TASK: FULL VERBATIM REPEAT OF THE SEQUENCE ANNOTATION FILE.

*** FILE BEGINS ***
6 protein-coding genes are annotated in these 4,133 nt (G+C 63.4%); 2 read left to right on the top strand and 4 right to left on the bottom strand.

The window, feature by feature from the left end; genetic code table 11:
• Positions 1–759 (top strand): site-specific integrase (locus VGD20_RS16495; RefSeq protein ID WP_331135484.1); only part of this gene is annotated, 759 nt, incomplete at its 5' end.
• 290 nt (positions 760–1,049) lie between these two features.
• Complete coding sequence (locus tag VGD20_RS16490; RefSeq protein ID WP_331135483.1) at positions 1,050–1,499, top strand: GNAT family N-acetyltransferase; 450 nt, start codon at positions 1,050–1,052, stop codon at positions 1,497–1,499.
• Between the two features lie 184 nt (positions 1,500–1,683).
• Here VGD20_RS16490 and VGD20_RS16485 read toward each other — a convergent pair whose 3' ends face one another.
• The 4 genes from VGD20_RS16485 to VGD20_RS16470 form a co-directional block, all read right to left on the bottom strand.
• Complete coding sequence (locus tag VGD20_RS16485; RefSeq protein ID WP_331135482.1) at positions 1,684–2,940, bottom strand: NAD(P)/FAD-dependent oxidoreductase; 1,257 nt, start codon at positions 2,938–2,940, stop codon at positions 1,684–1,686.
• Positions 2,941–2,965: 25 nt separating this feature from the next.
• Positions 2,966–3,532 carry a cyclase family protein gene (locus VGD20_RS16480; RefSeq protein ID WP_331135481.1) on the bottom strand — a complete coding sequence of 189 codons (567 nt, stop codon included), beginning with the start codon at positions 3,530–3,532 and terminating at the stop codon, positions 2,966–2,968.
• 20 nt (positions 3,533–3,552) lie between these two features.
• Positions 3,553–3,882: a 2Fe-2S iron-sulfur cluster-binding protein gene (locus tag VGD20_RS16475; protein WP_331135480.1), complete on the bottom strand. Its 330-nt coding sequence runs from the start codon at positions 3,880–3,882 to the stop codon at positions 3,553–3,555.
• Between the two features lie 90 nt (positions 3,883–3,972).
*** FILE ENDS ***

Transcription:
6 protein-coding genes are annotated in these 4,133 nt (G+C 63.4%); 2 read left to right on the top strand and 4 right to left on the bottom strand.

The window, feature by feature from the left end; genetic code table 11:
• Positions 1–759 (top strand): site-specific integrase (locus VGD20_RS16495; RefSeq protein ID WP_331135484.1); only part of this gene is annotated, 759 nt, incomplete at its 5' end.
• 290 nt (positions 760–1,049) lie between these two features.
• Complete coding sequence (locus tag VGD20_RS16490; RefSeq protein ID WP_331135483.1) at positions 1,050–1,499, top strand: GNAT family N-acetyltransferase; 450 nt, start codon at positions 1,050–1,052, stop codon at positions 1,497–1,499.
• Between the two features lie 184 nt (positions 1,500–1,683).
• Here VGD20_RS16490 and VGD20_RS16485 read toward each other — a convergent pair whose 3' ends face one another.
• The 4 genes from VGD20_RS16485 to VGD20_RS16470 form a co-directional block, all read right to left on the bottom strand.
• Complete coding sequence (locus tag VGD20_RS16485; RefSeq protein ID WP_331135482.1) at positions 1,684–2,940, bottom strand: NAD(P)/FAD-dependent oxidoreductase; 1,257 nt, start codon at positions 2,938–2,940, stop codon at positions 1,684–1,686.
• Positions 2,941–2,965: 25 nt separating this feature from the next.
• Positions 2,966–3,532 carry a cyclase family protein gene (locus VGD20_RS16480; RefSeq protein ID WP_331135481.1) on the bottom strand — a complete coding sequence of 189 codons (567 nt, stop codon included), beginning with the start codon at positions 3,530–3,532 and terminating at the stop codon, positions 2,966–2,968.
• 20 nt (positions 3,533–3,552) lie between these two features.
• Positions 3,553–3,882: a 2Fe-2S iron-sulfur cluster-binding protein gene (locus tag VGD20_RS16475; protein WP_331135480.1), complete on the bottom strand. Its 330-nt coding sequence runs from the start codon at positions 3,880–3,882 to the stop codon at positions 3,553–3,555.
• Between the two features lie 90 nt (positions 3,883–3,972).